Sail Fast

Yachtsman Neal Petersen’s solo acts at sea

To build a superior racing yacht and retain a stellar team to compete in the 2012 VendĂ©e Globe, the nonstop single-handed around-the-world race that starts and finishes in France, Neal Petersen will need $3 million to $5 million — which he plans to finance himself. “I plan to pay for this out of my own pocket, not through sponsorship,” he declares.

Not surprising. Petersen is best known for his solo acts. The first black man to race singly around the globe in the 1998–1999 Around Alone (now called the Velux 5 Oceans race), he placed fifth in his class and seventh overall, finishing in 195 days. To succeed on such a journey, Petersen says a boat’s design must be strong and reliable: The hull has to be sound, the keel and rudder must withstand raging waters, and the mast has to brave unruly winds. “If any of those things fail, the boat is not going to survive [and] you won’t accomplish your mission safely,” says Petersen, a motivational speaker and CEO of No-Barriers International (www.no-barriers.com), based in Charleston, South Carolina.

There are 11 million recreational sailors in the U.S., and each year 600,000 new sailors take to the water. Brian Welsh, marketing manager at US SAILING (www.ussailing.org), the sport’s national governing body, advises beginners to “visit a marina or yacht club to find a boat to crew on; there’s always someone looking for crew.”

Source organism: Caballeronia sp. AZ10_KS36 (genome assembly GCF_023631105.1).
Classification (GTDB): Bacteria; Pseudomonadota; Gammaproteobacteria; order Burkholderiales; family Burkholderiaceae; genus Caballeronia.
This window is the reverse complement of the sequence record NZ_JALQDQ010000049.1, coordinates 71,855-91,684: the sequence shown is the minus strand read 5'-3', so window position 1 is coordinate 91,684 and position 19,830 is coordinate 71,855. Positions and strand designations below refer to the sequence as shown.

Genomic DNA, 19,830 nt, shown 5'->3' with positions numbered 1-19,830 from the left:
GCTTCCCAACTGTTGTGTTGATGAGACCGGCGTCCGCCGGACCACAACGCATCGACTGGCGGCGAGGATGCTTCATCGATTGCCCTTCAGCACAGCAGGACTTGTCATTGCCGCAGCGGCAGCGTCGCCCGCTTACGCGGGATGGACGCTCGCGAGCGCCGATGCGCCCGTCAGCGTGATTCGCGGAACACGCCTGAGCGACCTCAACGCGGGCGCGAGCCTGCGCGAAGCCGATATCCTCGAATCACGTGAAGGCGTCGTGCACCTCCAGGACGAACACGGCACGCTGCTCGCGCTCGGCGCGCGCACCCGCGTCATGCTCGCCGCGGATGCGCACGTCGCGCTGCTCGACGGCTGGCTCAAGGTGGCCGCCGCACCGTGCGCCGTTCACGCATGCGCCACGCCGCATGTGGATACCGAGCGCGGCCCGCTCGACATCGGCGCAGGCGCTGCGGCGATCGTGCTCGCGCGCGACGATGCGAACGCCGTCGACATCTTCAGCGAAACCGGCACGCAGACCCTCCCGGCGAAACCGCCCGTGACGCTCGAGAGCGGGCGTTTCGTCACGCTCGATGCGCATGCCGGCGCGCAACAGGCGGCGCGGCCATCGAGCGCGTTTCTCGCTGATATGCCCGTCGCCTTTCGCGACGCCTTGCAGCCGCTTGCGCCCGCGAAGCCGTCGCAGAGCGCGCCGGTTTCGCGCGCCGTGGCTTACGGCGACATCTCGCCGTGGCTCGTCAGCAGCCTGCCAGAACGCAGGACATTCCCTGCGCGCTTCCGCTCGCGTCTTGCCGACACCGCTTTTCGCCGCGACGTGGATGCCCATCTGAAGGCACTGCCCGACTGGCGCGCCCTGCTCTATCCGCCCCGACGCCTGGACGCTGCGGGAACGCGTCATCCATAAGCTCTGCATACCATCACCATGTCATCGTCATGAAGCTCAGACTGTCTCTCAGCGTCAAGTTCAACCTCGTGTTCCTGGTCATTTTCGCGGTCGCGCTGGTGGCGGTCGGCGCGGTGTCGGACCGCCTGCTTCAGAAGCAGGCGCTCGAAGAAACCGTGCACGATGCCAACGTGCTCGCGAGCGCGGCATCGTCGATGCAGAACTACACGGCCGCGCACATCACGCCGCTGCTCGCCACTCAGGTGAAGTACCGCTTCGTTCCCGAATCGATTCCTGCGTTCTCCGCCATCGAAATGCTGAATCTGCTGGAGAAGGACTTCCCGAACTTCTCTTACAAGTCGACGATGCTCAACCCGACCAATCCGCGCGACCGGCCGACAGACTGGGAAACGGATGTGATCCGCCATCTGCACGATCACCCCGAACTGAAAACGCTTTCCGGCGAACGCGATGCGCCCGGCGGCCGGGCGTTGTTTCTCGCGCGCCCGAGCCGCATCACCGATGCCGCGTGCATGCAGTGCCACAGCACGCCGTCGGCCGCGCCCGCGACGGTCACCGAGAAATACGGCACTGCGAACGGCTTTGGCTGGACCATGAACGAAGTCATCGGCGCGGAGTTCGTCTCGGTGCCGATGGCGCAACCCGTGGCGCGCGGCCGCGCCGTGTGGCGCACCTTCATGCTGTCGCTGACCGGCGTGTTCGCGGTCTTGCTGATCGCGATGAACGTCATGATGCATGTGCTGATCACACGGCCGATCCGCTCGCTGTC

Crewing is the most effective way to learn the various positions in a racing crew and to discover if there’s a racer in you. “The easiest way to get into racing is to crew on someone else’s sailboat,” adds Welsh. Then take a boat safety course with a licensed instructor or from the U.S. Power Squadrons (www.usps.org), Coast Guard Auxiliary (www.uscgboating.org), or a state or private organization. A successful yachtsman is focused, driven, competitive, and always willing to push that extra nautical mile.

At age 23 he built a 40-foot yacht and attempted to navigate it from his native South Africa to Plymouth, England, to race in the 1992 OSTAR (now known as the Transat), but rudder damage forced his anchor in Ireland. Petersen’s personal library includes Sailing Alone Around the World by Joshua Slocum (Penguin; $12), Godforsaken Sea by Derek Lundy (Anchor; $14), and How to Sail Around the World by Hal Roth (International Marine; $29.95).

Start with a training race, such as The Bermuda One–Two between Newport, Rhode Island, and Bermuda, in which Petersen won his class in 1995. Other popular racing ports can be found in San Francisco, Southern California, and Baltimore. Skandia Cowes Week (www.cowes.co.uk) attracts more than 1,000 entrants from weekend warriors to elite professionals to race along the south coast of England. The International Venetian Boat Show (www.festivaldelmare.com) in Venice, Italy, is a showcase for luxury boats and nautical toys.

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